Fi­nally, this past Novem­ber, the Navy is­sued a di­rec­tive out­lin­ing the pro­to­col for ser­vice mem­bers, in­clud­ing mid­ship­men, to tran­si­tion. Kibby would be the first (and so far only) mid­ship­man at the academy to go through that process.

It would en­tail not only ob­tain­ing a di­ag­no­sis, but also con­sult­ing with mul­ti­ple men­tal­health care providers, en­docri­nol­o­gists and plas­tic sur­geons, send­ing his case to the Trans­gen­der Care Team at Portsmouth’s Naval Med­i­cal Cen­ter for re­view, and work­ing with med­i­cal and le­gal teams to pre­pare an of­fi­cial re­quest to take a med­i­cal leaveof-ab­sence to tran­si­tion.

The academy’s com­man­dant and su­per­in­ten­dent ap­proved that re­quest in May, al­most a year af­ter Kibby had ini­tially in­quired about tran­si­tion­ing.

Kibby and the academy were nav­i­gat­ing this new process un­der a veil of un­cer­tainty, fol­low­ing in­terim guide­lines on a pol­icy whose full im­pli­ca­tions were not yet clear.

The mil­i­tary branches had yet to re­lease pro­to­cols for what are known as “ac­ces­sions,” or the process of ac­cept­ing new ser­vice mem­bers. Two cadets who came out as trans­gen­der — one while en­rolled at the U.S. Mil­i­tary Academy and one at the U.S. Air Force Academy — grad­u­ated but were de­nied com­mis­sions in May.

In June, the Pen­tagon pushed back the dead­line for de­vel­op­ing an ac­ces­sion plan an­other six months. Since the 2016 pres­i­den­tial elec­tion, some ad­vo­cates have ex­pressed fear trans­gen­der rights might be rolled back.

Brynn Tan­nehill, a trans­gen­der Naval Academy alum and di­rec­tor of ad­vo­cacy for the group SPARTA (Ser­vice Mem­bers, Part­ners, Al­lies for Re­spect and Tol­er­ance for All), of­fered Kibby the only ad­vice she could. “Make your­self in­dis­pens­able,” she told Kibby. “You’re go­ing to have to work twice as hard to get the re­spect you de­serve.” Tan­nehill spoke from ex­pe­ri­ence: Af­ter grad­u­at­ing, she served as a naval avi­a­tor for 10 years be­fore re­tir­ing from ser­vice to tran­si­tion and to ad­vo­cate on be­half of trans­gen­der ser­vice mem­bers.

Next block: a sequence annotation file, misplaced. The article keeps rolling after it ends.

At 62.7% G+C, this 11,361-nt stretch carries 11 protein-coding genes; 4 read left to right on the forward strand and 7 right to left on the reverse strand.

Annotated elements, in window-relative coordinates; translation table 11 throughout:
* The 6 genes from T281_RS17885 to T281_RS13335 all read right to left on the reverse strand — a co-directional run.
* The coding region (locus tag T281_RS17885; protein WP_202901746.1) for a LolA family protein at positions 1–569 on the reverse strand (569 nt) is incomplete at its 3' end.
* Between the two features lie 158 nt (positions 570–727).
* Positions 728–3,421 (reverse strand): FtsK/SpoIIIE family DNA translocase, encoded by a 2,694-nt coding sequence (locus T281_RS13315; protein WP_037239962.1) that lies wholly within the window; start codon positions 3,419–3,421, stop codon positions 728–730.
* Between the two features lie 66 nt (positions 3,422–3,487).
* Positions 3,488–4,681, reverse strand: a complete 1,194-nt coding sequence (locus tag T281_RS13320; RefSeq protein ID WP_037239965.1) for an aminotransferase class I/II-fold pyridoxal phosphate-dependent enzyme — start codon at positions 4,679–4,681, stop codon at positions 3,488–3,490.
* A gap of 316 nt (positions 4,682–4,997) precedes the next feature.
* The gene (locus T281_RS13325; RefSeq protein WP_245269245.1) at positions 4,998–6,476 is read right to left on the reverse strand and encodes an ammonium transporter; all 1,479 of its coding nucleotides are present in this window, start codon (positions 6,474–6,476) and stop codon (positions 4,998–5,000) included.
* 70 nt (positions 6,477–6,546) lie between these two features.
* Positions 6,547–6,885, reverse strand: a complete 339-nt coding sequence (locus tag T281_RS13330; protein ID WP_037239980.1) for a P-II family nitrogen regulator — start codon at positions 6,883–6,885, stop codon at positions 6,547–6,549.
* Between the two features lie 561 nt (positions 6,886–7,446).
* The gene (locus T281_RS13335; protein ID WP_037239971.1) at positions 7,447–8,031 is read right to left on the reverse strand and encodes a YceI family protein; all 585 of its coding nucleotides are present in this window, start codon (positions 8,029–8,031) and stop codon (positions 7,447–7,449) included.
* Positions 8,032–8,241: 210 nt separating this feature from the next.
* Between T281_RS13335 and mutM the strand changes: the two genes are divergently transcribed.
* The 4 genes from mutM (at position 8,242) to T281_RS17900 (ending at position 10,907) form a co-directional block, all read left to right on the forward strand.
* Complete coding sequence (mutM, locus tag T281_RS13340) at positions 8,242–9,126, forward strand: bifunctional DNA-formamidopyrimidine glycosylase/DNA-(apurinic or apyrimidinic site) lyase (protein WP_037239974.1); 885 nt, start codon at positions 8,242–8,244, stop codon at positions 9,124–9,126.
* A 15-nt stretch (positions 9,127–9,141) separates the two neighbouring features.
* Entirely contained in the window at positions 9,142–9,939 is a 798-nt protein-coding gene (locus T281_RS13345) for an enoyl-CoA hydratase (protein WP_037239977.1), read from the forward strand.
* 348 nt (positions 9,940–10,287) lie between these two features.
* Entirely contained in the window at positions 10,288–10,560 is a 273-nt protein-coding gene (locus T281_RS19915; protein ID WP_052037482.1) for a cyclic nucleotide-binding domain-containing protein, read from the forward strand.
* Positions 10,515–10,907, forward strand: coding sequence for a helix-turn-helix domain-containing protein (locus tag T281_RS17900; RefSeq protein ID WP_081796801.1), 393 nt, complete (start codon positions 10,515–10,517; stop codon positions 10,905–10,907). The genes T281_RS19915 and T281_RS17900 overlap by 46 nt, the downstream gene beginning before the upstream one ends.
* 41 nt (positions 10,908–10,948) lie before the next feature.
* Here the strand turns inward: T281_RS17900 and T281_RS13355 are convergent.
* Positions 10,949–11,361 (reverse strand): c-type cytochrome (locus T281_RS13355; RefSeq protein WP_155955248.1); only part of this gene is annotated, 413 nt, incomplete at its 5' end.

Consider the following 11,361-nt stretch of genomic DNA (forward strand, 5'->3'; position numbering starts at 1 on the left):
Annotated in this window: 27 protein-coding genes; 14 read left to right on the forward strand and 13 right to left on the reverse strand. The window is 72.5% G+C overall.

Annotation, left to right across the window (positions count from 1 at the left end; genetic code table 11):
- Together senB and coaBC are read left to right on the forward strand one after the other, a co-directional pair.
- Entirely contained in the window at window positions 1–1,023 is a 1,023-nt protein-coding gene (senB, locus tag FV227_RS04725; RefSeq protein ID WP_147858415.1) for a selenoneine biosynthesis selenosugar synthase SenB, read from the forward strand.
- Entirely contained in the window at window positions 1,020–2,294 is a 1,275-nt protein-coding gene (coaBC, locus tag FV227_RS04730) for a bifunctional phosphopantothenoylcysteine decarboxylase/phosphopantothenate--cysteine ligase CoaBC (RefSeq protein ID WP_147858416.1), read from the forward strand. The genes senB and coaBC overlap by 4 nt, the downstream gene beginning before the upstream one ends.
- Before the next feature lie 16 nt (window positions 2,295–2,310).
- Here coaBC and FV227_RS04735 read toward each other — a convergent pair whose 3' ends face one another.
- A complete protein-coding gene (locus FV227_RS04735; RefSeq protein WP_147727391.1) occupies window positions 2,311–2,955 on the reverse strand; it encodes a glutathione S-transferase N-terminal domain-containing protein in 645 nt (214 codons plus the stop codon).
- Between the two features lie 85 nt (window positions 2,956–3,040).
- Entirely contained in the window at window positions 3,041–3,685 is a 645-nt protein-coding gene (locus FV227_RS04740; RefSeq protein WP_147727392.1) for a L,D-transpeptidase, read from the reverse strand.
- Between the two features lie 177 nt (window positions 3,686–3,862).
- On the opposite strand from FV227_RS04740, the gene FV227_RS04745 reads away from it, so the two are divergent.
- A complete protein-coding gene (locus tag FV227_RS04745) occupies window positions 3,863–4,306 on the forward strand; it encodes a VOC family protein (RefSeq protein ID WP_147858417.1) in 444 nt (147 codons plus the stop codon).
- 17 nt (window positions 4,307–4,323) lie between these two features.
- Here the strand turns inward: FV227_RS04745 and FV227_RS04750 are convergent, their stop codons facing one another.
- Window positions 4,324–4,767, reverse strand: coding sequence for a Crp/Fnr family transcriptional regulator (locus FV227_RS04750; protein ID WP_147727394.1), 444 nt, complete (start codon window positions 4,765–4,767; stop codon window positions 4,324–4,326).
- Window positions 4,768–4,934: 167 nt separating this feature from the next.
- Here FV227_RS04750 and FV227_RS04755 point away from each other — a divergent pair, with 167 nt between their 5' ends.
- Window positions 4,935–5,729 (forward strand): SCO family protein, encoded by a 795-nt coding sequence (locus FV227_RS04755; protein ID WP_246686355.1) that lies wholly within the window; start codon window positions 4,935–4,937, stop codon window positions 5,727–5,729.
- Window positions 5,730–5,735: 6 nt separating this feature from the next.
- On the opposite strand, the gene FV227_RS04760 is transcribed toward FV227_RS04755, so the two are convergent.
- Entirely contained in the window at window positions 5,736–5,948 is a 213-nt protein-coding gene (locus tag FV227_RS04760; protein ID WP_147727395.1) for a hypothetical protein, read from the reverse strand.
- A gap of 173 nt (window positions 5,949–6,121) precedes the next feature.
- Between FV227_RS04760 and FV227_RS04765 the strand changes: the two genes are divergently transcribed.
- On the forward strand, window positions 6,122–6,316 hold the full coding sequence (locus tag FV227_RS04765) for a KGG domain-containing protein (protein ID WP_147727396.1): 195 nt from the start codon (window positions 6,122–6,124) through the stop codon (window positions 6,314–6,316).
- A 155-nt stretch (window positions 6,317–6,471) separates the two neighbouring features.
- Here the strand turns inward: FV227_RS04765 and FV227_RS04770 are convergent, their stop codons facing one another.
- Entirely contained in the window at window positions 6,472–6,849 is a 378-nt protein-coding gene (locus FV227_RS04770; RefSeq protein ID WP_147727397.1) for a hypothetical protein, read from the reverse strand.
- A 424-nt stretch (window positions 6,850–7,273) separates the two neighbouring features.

Kibby fol­lowed Tan­nehill’s ad­vice: com­plet­ing cred­its for a dou­ble ma­jor, play­ing the bag­pipe for Pipes and Drums, tak­ing on lead­er­ship po­si­tions in Spec­trum. Days at the academy be­gin with 7 a.m. for­ma­tion and of­ten don’t end un­til past 2 a.m.

There were mo­ments when Kibby felt ex­hausted and dis­cour­aged, not know­ing if all the ap­point­ments and con­sul­ta­tions would ever come to any­thing. But he never thought about giv­ing up. “I just thought I could fly un­der the radar, grad­u­ate, and serve my coun­try like I al­ways planned to,” he says. And when his tran­si­tion plan fi­nally re­ceived ap­proval, it all seemed worth it.

He wouldn’t have to make a choice be­tween two fun­da­men­tal parts of his iden­tity.

He started search­ing for clin­ics that pro­vide trans­gen­der ser­vices and that ac­cept Tri­care, the mil­i­tary’s health in­sur­ance. He found one. He planned to sched­ule an ap­point­ment.

And then, on Wed­nes­day, an email from a pro­fes­sor of­fer­ing com­fort and sup­port. With­out ask­ing what the pro­fes­sor meant, Kibby Googled “trans­gen­der mil­i­tary.” He saw the tweet.

“It was dev­as­tat­ing,” Kibby says. “I’m very likely not go­ing to be able to con­tinue my education, the path that I planned for my life.” No mat­ter what hap­pens, he’ll con­tinue with the tran­si­tion process.

With­out guide­lines from the Pen­tagon, McKin­ney could not say whether Kibby would be al­lowed to re­turn to the Academy or re­ceive a com­mis­sion. Spokes­men at the U.S. Mil­i­tary Academy and the U.S. Air Force Academy said they did not know of any cur­rently en­rolled trans­gen­der cadets at their schools.

Ri­ley Dosh, the trans­gen­der cadet who grad­u­ated from the U.S. Mil­i­tary Academy in May, now feels lit­tle hope she’ll ever earn her com­mis­sion.

Since grad­u­at­ing, she had been look­ing for work while await­ing clar­i­fi­ca­tion of ac­ces­sion poli­cies that might al­low her to earn her com­mis­sion.

“[The tweet] kind of sig­naled the end for me,” she says. Right now, she’s fo­cus­ing on ad­vo­cat­ing for the trans­gen­der ser­vice mem­bers al­ready on ac­tive duty. As for Kibby? He went to the gym. Just like ev­ery other af­ter­noon. “I’m still a mem­ber of the mil­i­tary,” he says. “Right now, I’ll keep my rou­tine.”

“I just thought I could fly un­der the radar, grad­u­ate, and serve my coun­try like I al­ways planned to.” Re­gan Kibby, U.S. Naval Academy mid­ship­man


U.S. Naval Academy mid­ship­man Re­gan Kibby, left, re­unites with his younger sis­ter Elena Kibby and mother, Taw­nia Kibby, at Plebe Par­ents Week­end. In wake of Trump’s tweet, his fu­ture is un­clear.